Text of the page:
Florida isn’t the only state to attempt so-called “gag laws.” Similar laws, although less restrictive, have been passed in Minnesota, Montana and Missouri.

But to the researchers’ surprise, the political climate of the doctors’ home state does not appear to be the deciding factor. And the doctors’ comfort level with the subject was only part of the picture. Instead, the biggest hurdle turned out to be time.

“While we had suspected a lot of it had to do with comfort or political context,” Dineen said, “what we hear is that it has more to do with time pressure and the fact that there is more to talk about now than there ever was before.

Add to this time pressure the fact that many conversations during wellness appointments are guided by a form provided by the physician’s electronic medical record system.

“These electronic medical records are pre-packaged and purchased,” Dineen said. “They tend to come with a standard set of items. Some of those items are driven by what’s covered by insurance in many cases.

Dineen and Raissian are in the early stages of their research. They are writing about their survey in 18 states and hope to get funds to expand their research to include pediatricians and OB-GYNs.

They hope their research will shed light on how electronic medical records are compiled so that gun safety issues become a routine part of wellness appointments.

Dr. Adam Weinstein, associate professor of medical sciences and pediatrics at Netter School of Medicine in Quinnipiac, says all medical students should be introduced to the idea of ​​asking questions about the safe storage of firearms in the part of their training.

“We introduce this in September of the first year of medical school in a session where we introduce them to health maintenance visits for children and adults,” he said. “Gun safety is presented as part of this more comprehensive whole when it comes to health promotion and disease prevention.”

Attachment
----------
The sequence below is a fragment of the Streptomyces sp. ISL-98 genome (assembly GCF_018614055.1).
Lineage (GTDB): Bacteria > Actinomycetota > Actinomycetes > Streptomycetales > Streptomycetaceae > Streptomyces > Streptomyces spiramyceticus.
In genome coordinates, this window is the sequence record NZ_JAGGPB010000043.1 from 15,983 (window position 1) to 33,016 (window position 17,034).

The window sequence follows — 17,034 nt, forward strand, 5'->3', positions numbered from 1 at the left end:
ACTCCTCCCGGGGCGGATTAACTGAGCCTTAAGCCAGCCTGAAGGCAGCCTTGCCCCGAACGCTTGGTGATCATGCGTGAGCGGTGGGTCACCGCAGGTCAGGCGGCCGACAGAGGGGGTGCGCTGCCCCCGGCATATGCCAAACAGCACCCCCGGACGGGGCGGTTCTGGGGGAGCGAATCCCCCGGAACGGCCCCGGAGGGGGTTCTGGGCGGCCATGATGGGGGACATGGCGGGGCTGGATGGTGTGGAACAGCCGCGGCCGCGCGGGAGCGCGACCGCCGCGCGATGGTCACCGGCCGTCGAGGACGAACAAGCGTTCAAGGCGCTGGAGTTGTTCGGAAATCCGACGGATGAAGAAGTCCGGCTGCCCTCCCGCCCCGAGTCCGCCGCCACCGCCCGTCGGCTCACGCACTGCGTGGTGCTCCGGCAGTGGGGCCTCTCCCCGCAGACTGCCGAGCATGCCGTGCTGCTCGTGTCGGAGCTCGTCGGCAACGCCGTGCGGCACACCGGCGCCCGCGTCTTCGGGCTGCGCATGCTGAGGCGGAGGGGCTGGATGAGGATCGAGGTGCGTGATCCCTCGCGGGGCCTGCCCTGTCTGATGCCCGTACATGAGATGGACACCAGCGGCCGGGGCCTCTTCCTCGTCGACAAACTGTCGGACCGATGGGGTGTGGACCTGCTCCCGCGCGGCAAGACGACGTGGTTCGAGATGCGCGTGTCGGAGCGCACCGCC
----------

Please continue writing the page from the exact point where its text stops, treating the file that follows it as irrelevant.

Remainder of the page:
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Most students will also see the principle in practice when they observe health maintenance visits with a preceptor who is a family medicine practitioner, and then again in their third year when they participate in the care team.

“It’s real experiential learning,” he said, “even if the experience isn’t specific to gun safety and storage tips. Rather, it is done in the context and as part of the comprehensive health maintenance visit. »

Taylor, who in addition to being a family physician is a board member of the Connecticut State Medical Society, agrees the issue is also one of training.

“I have students in my practice, and I teach them to ask this question before they go in and ask it for the very first time,” she said. “If you just say to someone, ‘Do you have any weapons?’ which appears to be conflicting.

Taylor said the better question is: If you own a gun, is it stored safely? “You’re implying you care about storage, not gun ownership,” she said.

“It’s a fine line between the patient perceiving you are challenging them and helping them.”

This story was reported through a partnership with the Connecticut Health I-Team (c-hit.org), a nonprofit news organization dedicated to health reporting.